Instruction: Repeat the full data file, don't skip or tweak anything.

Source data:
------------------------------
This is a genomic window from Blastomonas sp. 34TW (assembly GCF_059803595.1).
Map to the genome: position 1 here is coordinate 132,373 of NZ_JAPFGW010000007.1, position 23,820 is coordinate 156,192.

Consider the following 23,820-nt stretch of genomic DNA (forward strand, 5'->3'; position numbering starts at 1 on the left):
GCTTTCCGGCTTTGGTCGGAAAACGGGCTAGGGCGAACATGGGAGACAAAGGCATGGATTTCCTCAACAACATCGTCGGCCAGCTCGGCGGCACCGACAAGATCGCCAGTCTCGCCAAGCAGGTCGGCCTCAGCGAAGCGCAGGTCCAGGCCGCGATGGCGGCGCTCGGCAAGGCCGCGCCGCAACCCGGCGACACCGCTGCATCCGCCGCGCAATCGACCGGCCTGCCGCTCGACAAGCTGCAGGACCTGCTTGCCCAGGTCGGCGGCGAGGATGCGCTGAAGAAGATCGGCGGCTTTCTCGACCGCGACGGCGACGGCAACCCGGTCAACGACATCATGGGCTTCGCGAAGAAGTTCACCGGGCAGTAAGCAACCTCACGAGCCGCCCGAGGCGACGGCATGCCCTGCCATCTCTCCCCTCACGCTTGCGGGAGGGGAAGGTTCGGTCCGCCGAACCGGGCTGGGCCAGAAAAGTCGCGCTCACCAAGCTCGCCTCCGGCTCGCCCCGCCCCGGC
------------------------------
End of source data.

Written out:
This is a genomic window from Blastomonas sp. 34TW (assembly GCF_059803595.1).
Map to the genome: position 1 here is coordinate 132,373 of NZ_JAPFGW010000007.1, position 23,820 is coordinate 156,192.

Consider the following 23,820-nt stretch of genomic DNA (forward strand, 5'->3'; position numbering starts at 1 on the left):
GCTTTCCGGCTTTGGTCGGAAAACGGGCTAGGGCGAACATGGGAGACAAAGGCATGGATTTCCTCAACAACATCGTCGGCCAGCTCGGCGGCACCGACAAGATCGCCAGTCTCGCCAAGCAGGTCGGCCTCAGCGAAGCGCAGGTCCAGGCCGCGATGGCGGCGCTCGGCAAGGCCGCGCCGCAACCCGGCGACACCGCTGCATCCGCCGCGCAATCGACCGGCCTGCCGCTCGACAAGCTGCAGGACCTGCTTGCCCAGGTCGGCGGCGAGGATGCGCTGAAGAAGATCGGCGGCTTTCTCGACCGCGACGGCGACGGCAACCCGGTCAACGACATCATGGGCTTCGCGAAGAAGTTCACCGGGCAGTAAGCAACCTCACGAGCCGCCCGAGGCGACGGCATGCCCTGCCATCTCTCCCCTCACGCTTGCGGGAGGGGAAGGTTCGGTCCGCCGAACCGGGCTGGGCCAGAAAAGTCGCGCTCACCAAGCTCGCCTCCGGCTCGCCCCGCCCCGGC